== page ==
Of course, the reality is far more complicated and nuanced than this. No-one could realistically campaign for the Presidency without working to get the IOC on side, because, if they so wished, it appears well within the IOC’s power to finish off SportAccord once and for all. On the other hand, it would be very difficult for someone to be elected without appealing to the non-Olympic membership majority. Both the IOC and Vizer may be playing a behind the scenes role, but it does not yet seem particularly obvious or significant.
When speaking to both Arzhanova and Baumann in recent days, each was impressive when asked about their own perceived weaknesses.
"I have years of participation in SportAccord as well as my experience in FIBA,” said Baumann when asked about how he would appeal to all members. “I hope to be able to bring some of that experience to be of benefit. I come from a sport which is trying to get an event into the Olympics and I have been an event organiser with Lausanne 2020. This multi-faceted approach is important in bringing the glue back together in SportAccord.”
Arzhanova was similarly comfortable. “We must improve our relations with the IOC," she said. "All the Federations - Olympic and non-Olympic - should come together, and walk together hand in hand with the IOC. We should propose that our multi-sport Games should be involved in the new Olympic Channel.”
Differences between the two candidates appear subtle.
Both were keen to stress SportAccord's traditional role as a debating forum for like-minded federations to come together and discuss common issues. This is more how the body, then known as GAISF (General Association of International Sports Federations), was first envisaged in the 1970s when coxed by former International Rowing Federation head Thomas Keller.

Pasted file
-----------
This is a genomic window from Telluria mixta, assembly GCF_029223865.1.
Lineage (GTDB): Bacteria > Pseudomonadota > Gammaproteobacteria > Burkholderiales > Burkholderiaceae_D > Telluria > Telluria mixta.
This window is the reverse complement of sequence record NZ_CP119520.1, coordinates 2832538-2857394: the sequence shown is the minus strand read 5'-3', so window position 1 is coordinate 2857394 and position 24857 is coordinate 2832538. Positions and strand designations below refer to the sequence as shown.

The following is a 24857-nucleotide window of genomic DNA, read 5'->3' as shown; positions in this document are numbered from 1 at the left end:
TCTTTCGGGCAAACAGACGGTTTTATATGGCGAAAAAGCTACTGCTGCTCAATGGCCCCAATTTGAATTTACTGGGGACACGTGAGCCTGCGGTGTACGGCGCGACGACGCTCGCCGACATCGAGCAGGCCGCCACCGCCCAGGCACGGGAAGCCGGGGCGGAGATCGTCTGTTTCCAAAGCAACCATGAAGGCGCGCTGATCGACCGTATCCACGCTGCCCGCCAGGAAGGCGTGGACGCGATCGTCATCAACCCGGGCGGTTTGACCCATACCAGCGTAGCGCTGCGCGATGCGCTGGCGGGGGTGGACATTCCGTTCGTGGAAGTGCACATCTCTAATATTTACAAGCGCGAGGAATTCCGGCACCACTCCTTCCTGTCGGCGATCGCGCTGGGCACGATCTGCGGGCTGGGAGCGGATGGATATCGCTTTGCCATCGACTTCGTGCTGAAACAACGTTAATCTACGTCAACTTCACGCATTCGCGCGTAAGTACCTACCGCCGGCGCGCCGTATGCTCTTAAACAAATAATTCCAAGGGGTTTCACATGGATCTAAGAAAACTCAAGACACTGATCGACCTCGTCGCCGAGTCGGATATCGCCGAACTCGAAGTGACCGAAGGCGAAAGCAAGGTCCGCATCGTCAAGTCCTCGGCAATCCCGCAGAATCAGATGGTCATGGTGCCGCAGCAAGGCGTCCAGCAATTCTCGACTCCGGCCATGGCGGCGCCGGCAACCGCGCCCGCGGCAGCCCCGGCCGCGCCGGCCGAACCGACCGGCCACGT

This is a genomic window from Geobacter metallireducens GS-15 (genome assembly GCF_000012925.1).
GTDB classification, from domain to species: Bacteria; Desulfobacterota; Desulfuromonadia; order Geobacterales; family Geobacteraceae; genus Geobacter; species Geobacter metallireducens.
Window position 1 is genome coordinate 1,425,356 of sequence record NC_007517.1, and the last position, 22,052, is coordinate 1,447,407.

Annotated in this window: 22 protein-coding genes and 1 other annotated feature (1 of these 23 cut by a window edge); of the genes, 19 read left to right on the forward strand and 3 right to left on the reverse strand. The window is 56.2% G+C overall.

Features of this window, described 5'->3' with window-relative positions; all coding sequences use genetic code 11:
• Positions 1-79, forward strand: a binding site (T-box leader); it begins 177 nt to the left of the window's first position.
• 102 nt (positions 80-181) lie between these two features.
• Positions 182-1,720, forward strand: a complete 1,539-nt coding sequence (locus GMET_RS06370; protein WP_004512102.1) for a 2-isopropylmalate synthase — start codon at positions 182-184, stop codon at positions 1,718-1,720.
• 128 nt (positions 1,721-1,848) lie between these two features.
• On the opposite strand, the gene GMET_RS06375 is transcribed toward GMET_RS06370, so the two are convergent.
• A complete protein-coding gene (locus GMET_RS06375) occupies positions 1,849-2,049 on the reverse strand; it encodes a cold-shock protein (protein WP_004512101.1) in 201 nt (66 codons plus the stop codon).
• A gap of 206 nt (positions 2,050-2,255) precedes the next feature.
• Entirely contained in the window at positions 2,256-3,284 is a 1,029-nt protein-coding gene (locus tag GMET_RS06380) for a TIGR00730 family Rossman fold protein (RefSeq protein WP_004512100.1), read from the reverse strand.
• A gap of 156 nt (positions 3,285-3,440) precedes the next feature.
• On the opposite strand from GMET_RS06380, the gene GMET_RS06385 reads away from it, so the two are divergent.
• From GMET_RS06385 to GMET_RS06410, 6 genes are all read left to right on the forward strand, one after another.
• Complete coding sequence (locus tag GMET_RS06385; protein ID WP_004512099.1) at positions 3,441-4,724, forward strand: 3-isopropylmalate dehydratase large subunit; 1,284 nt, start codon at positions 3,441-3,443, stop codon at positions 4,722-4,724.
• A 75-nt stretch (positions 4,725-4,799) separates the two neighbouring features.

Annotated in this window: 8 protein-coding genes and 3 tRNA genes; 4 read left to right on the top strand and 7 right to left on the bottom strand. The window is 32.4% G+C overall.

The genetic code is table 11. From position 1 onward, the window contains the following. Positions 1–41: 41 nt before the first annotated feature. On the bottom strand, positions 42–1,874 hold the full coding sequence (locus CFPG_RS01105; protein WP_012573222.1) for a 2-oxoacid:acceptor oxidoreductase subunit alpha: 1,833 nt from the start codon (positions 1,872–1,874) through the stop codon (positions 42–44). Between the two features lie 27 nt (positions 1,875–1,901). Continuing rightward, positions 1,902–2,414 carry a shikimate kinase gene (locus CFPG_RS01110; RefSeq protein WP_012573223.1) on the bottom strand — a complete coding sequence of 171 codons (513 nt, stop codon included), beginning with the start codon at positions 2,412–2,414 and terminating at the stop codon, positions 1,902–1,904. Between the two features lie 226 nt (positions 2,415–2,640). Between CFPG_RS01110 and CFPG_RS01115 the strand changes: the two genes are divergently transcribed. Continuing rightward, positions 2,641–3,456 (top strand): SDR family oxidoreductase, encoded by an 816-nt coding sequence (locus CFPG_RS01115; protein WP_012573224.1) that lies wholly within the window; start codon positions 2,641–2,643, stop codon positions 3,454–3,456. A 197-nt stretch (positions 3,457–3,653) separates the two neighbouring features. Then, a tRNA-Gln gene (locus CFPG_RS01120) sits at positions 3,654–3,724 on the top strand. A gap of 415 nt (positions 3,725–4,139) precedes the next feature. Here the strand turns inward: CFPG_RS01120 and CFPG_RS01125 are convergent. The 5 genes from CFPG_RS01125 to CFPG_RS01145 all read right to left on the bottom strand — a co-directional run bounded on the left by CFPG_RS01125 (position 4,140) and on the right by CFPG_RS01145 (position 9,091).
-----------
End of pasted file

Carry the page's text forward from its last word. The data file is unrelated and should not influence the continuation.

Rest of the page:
Both are also keen to entice back the four Federations which are yet to return following their withdrawals last year: representing athletics, golf, rowing and shooting, the sport in which Arzhanova was formerly a member of the Russian team. Ensuring their return is a “priority” for her, while Baumann seeks to lead by example and persuade them to return by illustrating the good work SportAccord is capable of. There is a long way to go, however, with various other federations apparently reluctant to pay their subscription fees due to a lack of interest.
Arzhanova’s focus was more towards reviving the multi-sport Games stagnant since the departure of Vizer. This principally involved the World Combat Games, where Kazakhstan under its powerful new National Olympic Committee President Timur Kulibayev has emerged as a potential host in 2018.
The World Mind Games and the yet-to-be-held World Urban Games could also be resurrected, with others, a World “Extreme” or World “Water” Games, also being mooted. This would depend on interest, she said, although it is clearly a key aim as it was her first answer when asked about her “vision” for SportAccord.
Baumann was far more cautious and cited these Games, like SportAccord’s anti-doping programme, as something which could be revived, but only following a concerted expression of support.